Opinions vary, but I hold my view that publishing sermon titles in advance is the very best way to deter potential visitors and current members alike. People of good faith should gather on Sunday mornings, as small miracles occur there. The sermon topic is largely irrelevant.

  10. Mike, I'm not sure I believe you that other denominations haven't used this practice. The signboards for mainline churches in downtown Boston routinely publicize sermon titles. And what's the source for your claim that the practice was introduced by Unitarian Humanists? I'd be very interested in the research that showed that.

  11. When you have a liturgy you follow again and again, it makes sense you'd have little use for publishing the titles in advance.

  12. I guess my whole objection to this train of thought (not publishing sermon titles) is the attitude projected by such words as "the unfortunate publishing of sermon titles" and "guaranteed to produce low attendance".

    Practices differ from region to region, denomination to denomination, even church to church. And, miraculously I guess, many churches are hauling them in despite the terrible offense of publishing sermon titles.

    I know that mainline denominations tend not to publish sermon titles. Fine, and are they growing? No. How is their attendance? Not so hot, from what I can tell.

    As for my congregation out here on the west edge of the US, we are growing strongly, people regularly say that they were intrigued by the sermon title, and nobody seems to stay away because they weren't interested.

    If it's not working for your church, then let go of it. If it is, hang onto it. But don't paint every situation with the same brush and tell all of us we ought to change our ways because you say so. That's annoying and arrogant.

    I think Sean's reasoning is right on----we do this for visitors, we do it to give people an idea about what kind of church we are, we do it because we have some great news to share and we want to give everyone the chance to hear it.

  13. I recently led a one-day event in which people from 22 congregations attended. The sole church that published sermon titles was the smallest congregation. Two churches that did not publish sermon titles were 2,000 and 5,000 members respectively.

    Ministers who have tried both approaches tell me that sermon titles appeal to people who have an interest in that particular topic. Leaving titles out appeals to people who have a deeper commitment to the congregation as a whole, and who will be there no matter what the sermon is about.

    I drove by a church last night, and the Sunday sermon topic is, "Aspiration." I'm sure people will line up for that one.

    It's not just a matter of my saying so. With all due respect to my ministerial friends, sermon titles are very difficult to make appealing. Would you go to a movie titled Aspiration?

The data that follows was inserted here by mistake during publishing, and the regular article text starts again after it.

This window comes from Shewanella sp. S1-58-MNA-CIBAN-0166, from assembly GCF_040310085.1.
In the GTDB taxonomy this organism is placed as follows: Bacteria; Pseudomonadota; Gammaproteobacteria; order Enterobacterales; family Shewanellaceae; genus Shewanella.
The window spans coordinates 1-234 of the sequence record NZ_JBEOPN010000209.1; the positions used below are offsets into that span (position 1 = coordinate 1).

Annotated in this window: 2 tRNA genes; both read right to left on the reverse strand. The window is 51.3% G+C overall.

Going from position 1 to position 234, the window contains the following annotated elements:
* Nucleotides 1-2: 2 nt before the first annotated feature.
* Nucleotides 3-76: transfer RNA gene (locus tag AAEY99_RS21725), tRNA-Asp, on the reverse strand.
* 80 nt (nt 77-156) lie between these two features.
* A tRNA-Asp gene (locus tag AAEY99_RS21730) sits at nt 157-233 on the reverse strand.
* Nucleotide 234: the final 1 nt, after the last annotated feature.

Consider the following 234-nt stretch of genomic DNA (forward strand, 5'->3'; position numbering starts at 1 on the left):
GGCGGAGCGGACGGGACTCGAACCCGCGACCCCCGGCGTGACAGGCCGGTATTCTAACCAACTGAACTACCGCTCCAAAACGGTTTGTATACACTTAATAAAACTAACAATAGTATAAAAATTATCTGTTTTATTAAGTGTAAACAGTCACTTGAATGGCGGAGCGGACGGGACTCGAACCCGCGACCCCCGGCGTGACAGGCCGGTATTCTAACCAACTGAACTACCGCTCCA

14. "The sole church that published sermon titles was the smallest congregation. Two churches that did not publish sermon titles were 2,000 and 5,000 members respectively." Your conclusion is based on faulty logic - There are undoubtedly many reasons why a church would reach membership in the thousands, and whether or not they publish sermon topics isn't necessarily even on the list!

    While I can agree that committed people "should" come to church whether or not they like the topic or the person presenting it, I have not experienced a great deal of success with making folks do as they "should."

    I would say that IF the services are of consistently high quality, IF they are engaging and life transforming (at last most of the time), IF the congregation is open and friendly, IF there are many things going on in the church with opportunities for people to get involved, etc., then it makes little difference whether or no the sermon topics are published.

    I would agree that it is difficult to make sermon topics (and accompanying blurbs) appealing. Do we generally NOT do things because they are difficult? Come ON! Aren't we willing to do whatever it takes to grow our congregations, or would we rather argue about how many angels can dance on the heads of pins?

    Let's do some real substantive work on what it really means and what it really takes to provide transformative worship. I'm new to this group, so forgive me if you all have already solved that problem.

  15. Great post, and yes, mine was faulty logic. Noted author Lyle Schaller often wrote,"The quality goes in before the invitation goes out."
    This is in regard to both Sunday worship and other church programs.

    Alas, Sunday mornings are amateur hour in too many churches, with extraneous announcements, garage band quality of music, and little that touches the heart and soul. I also believe that people sharing joys and concerns is like fingernails on the blackboard, but I'll get some arguments on this one.

    Stay tuned for a new post on what the worship service should accomplish.